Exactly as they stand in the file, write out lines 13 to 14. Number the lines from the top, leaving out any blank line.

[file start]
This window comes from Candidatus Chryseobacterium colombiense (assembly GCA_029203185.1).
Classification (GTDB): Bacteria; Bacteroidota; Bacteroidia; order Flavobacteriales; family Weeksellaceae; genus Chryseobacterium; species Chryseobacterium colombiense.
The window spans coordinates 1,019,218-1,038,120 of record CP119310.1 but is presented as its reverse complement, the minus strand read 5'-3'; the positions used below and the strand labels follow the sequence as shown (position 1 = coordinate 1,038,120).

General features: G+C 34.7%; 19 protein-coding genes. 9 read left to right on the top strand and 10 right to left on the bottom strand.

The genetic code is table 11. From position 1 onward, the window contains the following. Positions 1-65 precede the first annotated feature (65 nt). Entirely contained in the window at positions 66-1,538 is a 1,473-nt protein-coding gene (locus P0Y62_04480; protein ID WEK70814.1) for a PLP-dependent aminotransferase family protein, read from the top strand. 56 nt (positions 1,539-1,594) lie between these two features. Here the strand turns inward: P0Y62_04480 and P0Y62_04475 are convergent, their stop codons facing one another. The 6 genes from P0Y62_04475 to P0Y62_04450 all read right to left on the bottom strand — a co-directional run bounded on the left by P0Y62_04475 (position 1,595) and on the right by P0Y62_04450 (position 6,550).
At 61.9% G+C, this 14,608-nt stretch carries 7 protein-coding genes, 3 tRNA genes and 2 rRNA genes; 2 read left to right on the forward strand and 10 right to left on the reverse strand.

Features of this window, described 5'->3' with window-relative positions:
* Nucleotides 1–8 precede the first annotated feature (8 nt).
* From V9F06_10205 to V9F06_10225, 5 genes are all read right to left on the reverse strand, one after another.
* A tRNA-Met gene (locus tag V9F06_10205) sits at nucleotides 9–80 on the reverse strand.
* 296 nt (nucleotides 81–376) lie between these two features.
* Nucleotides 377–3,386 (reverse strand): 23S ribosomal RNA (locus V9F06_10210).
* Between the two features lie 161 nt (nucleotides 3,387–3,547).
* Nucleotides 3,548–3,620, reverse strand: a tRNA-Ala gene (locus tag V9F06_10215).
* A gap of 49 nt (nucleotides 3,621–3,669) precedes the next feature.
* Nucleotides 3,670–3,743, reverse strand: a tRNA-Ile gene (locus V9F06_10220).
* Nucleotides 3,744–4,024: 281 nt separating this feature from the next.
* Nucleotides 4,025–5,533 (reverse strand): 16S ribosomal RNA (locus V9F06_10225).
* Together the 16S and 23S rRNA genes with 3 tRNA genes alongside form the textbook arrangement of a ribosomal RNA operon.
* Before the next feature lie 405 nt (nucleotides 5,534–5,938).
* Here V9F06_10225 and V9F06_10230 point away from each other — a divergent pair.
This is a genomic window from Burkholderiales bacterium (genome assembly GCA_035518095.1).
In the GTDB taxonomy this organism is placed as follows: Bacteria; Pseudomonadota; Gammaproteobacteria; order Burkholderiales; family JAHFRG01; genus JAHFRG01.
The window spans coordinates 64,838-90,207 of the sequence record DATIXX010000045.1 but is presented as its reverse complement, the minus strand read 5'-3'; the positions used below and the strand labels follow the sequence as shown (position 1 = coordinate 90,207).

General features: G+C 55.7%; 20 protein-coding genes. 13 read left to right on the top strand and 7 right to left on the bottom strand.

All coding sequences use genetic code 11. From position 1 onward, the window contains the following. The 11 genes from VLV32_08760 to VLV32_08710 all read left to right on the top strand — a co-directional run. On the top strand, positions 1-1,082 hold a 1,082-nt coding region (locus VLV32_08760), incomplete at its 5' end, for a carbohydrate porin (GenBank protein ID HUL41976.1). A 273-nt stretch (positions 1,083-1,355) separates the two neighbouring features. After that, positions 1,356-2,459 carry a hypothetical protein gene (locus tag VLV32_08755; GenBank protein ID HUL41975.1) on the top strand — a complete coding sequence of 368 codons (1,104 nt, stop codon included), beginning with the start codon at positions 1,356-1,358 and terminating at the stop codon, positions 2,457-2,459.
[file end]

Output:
* Between the two features lie 161 nt (nucleotides 3,387–3,547).
* Nucleotides 3,548–3,620, reverse strand: a tRNA-Ala gene (locus tag V9F06_10215).